The spatial and temporal distribution of the plasma membrane V-ATPase and its encoding mRNA in the midgut of Manduca sexta were investigated during the moult from the fourth to the fifth larval instar. Digoxigenin-labelled RNA probes were used for in situ hybridization of V-ATPase mRNA of both peripheral and integrated subunits; monoclonal antibodies to subunits of the peripheral sector of the purified plasma membrane V-ATPase were used for immunocytochemistry. Extensive mRNA labelling was found in both mature columnar and goblet cells of intermoult and moulting larvae. Hybridization screening in several tissues suggested that only cells with increased V-ATPase biosynthesis were labelled by our hybridization method. Mature goblet cells contain a large amount of V-ATPase in the apical plasma membrane and were therefore expected to contain V-ATPase mRNA. The intense mRNA signal found in mature columnar cells was unexpected. However, after refining the techniques of tissue preparation, immunolabelling in apical blebs of columnar cells was demonstrated. Since this immunoreactivity did not appear to be membrane-associated, it suggested a cytosolic localization of peripheral V1 subunits. The mRNA encoding subunit A of the peripheral V1 sector was distributed unevenly in columnar cells with a strong apical preference, whereas the mRNA for the proteolipid of the integral V0 sector was evenly distributed in the cytosol. This spatial pattern reflected the distribution of free ribosomes and rough endoplasmic reticulum in the cell, supporting the view that V1 subunits are synthesized at free ribosomes, whereas the V0 subunits are synthesized at the rough endoplasmic reticulum. All undifferentiated cells exhibited intense mRNA signals for V-ATPase subunits of both holoenzyme sectors from the start of proliferation and thus precursors of columnar and goblet cells could not be distinguished.
The insect plasma membrane V-ATPase is a well-established member of the family of proton-transporting vacuolar-type ATPases. It was first purified from the posterior midgut of Manduca sexta larvae (Wieczorek et al. 1986; Schweikl et al. 1989). Six subunits from the multi-subunit enzyme have been sequenced: subunit A (67 kDa; Gräf et al. 1992), subunit B (56 kDa; Novak et al. 1992), subunit E (28 kDa; Gräf et al. 1994a), the 14 kDa subunit (Gräf et al. 1994b), the proteolipid (17 kDa; Dow et al. 1992) and the novel 13 kDa subunit G (Lepier et al. 1996). Biochemical and immunocytochemical studies indicated that the enzyme was localized exclusively in the goblet cell apical membrane (Wieczorek et al. 1986; Schweikl et al. 1989; Klein et al. 1991) along three well-defined regions of the midgut (Russell et al. 1992). The V-ATPase may, therefore, provide a suitable celltype-specific marker protein for the apical plasma membrane domain in the goblet cells. However, V-ATPases also occur ubiquitously in endomembranes (Harvey and Nelson, 1992). This poses a significant problem: do cells discriminate different target membranes for V-ATPase sorting and, if so, how do they do it? So far, nothing is known about sorting signals for V-ATPases.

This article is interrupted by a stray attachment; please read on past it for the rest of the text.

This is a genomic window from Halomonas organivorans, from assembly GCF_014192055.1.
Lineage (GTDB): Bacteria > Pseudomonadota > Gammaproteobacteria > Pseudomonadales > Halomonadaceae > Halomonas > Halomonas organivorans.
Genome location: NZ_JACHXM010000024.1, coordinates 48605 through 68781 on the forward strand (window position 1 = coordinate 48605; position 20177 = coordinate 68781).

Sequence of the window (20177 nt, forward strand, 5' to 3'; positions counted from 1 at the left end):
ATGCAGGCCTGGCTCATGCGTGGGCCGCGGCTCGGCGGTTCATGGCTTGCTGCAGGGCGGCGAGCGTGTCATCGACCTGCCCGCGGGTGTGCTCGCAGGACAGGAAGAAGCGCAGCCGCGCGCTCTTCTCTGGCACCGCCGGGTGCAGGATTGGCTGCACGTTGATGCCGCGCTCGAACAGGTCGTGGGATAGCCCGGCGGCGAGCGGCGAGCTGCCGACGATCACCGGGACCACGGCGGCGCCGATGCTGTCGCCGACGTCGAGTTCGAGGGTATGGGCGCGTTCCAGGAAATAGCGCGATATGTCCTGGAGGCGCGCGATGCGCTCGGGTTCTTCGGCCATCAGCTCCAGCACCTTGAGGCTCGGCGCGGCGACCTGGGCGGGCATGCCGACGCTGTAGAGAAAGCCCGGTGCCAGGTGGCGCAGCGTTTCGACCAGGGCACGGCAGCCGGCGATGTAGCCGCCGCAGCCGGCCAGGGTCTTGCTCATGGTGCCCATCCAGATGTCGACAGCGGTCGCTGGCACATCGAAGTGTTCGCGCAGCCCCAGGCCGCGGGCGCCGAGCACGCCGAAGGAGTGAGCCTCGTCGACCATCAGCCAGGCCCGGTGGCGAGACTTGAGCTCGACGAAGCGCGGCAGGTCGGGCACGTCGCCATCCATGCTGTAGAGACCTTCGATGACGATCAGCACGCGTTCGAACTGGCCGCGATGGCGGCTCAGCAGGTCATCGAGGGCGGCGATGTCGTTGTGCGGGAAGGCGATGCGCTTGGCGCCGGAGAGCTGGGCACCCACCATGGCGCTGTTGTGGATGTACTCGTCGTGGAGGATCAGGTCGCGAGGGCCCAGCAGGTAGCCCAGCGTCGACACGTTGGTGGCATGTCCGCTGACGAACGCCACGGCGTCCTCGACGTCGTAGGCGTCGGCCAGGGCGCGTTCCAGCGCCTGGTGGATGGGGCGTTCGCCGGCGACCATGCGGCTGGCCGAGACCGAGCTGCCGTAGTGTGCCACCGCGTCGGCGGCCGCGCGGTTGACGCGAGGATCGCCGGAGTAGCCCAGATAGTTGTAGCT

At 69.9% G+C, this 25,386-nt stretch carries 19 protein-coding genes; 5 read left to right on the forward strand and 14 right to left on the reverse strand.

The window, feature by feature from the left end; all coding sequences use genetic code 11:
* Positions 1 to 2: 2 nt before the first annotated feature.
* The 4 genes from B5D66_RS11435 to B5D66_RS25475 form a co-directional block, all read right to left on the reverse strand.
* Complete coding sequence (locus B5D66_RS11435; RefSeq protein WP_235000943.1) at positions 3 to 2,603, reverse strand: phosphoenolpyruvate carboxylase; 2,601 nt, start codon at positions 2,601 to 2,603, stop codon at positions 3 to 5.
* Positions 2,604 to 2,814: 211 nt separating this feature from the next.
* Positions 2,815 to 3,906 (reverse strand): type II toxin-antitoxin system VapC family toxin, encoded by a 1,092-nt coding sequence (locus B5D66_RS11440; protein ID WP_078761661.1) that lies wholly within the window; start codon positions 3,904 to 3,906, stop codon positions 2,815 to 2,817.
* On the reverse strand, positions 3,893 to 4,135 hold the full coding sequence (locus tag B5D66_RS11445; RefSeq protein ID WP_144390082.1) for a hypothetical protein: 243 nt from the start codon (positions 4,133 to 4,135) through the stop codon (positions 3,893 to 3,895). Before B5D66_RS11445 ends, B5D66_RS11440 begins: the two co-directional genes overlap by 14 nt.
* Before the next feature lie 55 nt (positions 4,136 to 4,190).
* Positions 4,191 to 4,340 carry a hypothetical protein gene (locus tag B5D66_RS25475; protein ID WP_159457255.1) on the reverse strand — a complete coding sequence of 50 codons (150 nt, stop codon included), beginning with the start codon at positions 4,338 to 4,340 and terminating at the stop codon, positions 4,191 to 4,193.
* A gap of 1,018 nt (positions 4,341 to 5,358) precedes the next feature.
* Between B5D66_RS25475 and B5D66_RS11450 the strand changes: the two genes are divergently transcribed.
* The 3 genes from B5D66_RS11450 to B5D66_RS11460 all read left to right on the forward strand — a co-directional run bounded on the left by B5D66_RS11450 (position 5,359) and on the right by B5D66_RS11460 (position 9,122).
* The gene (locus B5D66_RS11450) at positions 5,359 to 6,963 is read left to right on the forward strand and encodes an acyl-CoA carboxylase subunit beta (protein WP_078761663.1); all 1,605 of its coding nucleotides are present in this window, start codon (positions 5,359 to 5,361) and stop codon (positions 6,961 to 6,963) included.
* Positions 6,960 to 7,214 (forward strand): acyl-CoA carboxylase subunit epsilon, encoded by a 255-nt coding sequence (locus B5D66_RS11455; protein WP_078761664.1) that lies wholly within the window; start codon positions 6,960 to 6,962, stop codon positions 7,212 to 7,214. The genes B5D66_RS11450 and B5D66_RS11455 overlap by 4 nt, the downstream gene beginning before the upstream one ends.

In midgut goblet cells, the question of membrane target definition is further complicated since the goblet cell apical membrane develops from an endosomal goblet cavity precursor compartment (GCPC) during embryogenesis and subsequent larval moults. At ecdysis, the GCPC fuses with the apical plasma membrane to form the goblet cavity (Hakim et al. 1988; Baldwin and Hakim, 1991). During successive larval moults, the differentiation of stem cells into goblet or columnar cells can be easily observed. At every moult, the number of epithelial cells increases approximately fourfold. The new cells intercalate, in a well-organized pattern, between the persisting mature cells (Baldwin and Hakim, 1991). Exploiting current knowledge about the molecular biology of the insect plasma membrane V-ATPase and about midgut morphology during development, we chose the midgut of moulting Manduca sexta as a model system in which to investigate the establishment, maintenance and modulation of plasma membrane composition in polarized epithelial cells. Sumner et al. (1995) have recently shown that, during the moult, V-ATPase activity in goblet cells is regulated by the loss of the peripheral catalytic V1 sector of the holoenzyme. As a first step in analysing the biosynthetic pathways of V-ATPases, we describe in this paper the spatial and temporal distribution of V-ATPase mRNA and protein in developing and mature midgut cells, both in feeding intermoult larvae and during the moult from the fourth to fifth instar.
Materials and methods
Manduca sexta (Johannson) larvae (Lepidoptera, Sphingidae) were reared according to Schweikl et al. (1989) under long-day conditions (16 h of light) at 27 °C using a synthetic diet. Posterior midguts were taken from intermoult (feeding) larvae and larvae moulting from the fourth to the fifth instar. Staging of the moulting larvae was based on external morphological features (Baldwin and Hakim, 1991; modified by Sumner et al. 1995): briefly, larvae gain mass until they weigh approximately 0.8 g (stage A); upon entry into the moult, they stop feeding (1.15 g, stage B; in our cultures, animals initiate moulting at a slightly lower mass than that given in Baldwin and Hakim, 1991); the head capsule bends down and becomes extensively green (stage C); the base of the head capsule becomes first slightly opaque (stage D) and then entirely opaque with the mandibles visible but unpigmented (stage E); then the mandibles become pigmented (stage F) and finally ecdysis occurs (stage G, freshly moulted larvae). About 2 h after moulting, the larvae resume feeding (stage H).